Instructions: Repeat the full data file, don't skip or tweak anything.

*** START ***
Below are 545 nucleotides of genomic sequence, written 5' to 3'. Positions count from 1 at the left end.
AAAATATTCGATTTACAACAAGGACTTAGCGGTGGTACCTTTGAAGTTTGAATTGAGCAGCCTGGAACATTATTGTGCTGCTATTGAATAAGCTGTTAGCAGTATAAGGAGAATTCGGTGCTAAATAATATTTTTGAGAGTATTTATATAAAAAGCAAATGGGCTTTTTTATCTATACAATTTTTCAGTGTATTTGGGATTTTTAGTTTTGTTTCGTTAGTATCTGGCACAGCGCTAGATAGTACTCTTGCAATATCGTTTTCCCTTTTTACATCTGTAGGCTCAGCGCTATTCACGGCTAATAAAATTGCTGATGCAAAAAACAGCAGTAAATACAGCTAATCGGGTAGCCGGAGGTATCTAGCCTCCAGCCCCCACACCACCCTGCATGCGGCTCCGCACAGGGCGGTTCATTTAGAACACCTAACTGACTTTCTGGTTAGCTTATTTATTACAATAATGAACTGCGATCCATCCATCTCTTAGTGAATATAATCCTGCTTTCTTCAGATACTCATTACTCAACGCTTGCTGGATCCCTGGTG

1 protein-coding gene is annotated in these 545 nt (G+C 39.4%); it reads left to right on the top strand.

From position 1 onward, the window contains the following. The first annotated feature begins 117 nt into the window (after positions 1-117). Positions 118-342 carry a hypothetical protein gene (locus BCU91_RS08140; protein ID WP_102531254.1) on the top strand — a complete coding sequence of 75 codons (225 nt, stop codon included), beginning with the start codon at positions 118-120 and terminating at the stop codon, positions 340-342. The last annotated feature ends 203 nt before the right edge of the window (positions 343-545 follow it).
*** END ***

Below are 545 nucleotides of genomic sequence, written 5' to 3'. Positions count from 1 at the left end.
AAAATATTCGATTTACAACAAGGACTTAGCGGTGGTACCTTTGAAGTTTGAATTGAGCAGCCTGGAACATTATTGTGCTGCTATTGAATAAGCTGTTAGCAGTATAAGGAGAATTCGGTGCTAAATAATATTTTTGAGAGTATTTATATAAAAAGCAAATGGGCTTTTTTATCTATACAATTTTTCAGTGTATTTGGGATTTTTAGTTTTGTTTCGTTAGTATCTGGCACAGCGCTAGATAGTACTCTTGCAATATCGTTTTCCCTTTTTACATCTGTAGGCTCAGCGCTATTCACGGCTAATAAAATTGCTGATGCAAAAAACAGCAGTAAATACAGCTAATCGGGTAGCCGGAGGTATCTAGCCTCCAGCCCCCACACCACCCTGCATGCGGCTCCGCACAGGGCGGTTCATTTAGAACACCTAACTGACTTTCTGGTTAGCTTATTTATTACAATAATGAACTGCGATCCATCCATCTCTTAGTGAATATAATCCTGCTTTCTTCAGATACTCATTACTCAACGCTTGCTGGATCCCTGGTG

1 protein-coding gene is annotated in these 545 nt (G+C 39.4%); it reads left to right on the top strand.

From position 1 onward, the window contains the following. The first annotated feature begins 117 nt into the window (after positions 1-117). Positions 118-342 carry a hypothetical protein gene (locus BCU91_RS08140; protein ID WP_102531254.1) on the top strand — a complete coding sequence of 75 codons (225 nt, stop codon included), beginning with the start codon at positions 118-120 and terminating at the stop codon, positions 340-342. The last annotated feature ends 203 nt before the right edge of the window (positions 343-545 follow it).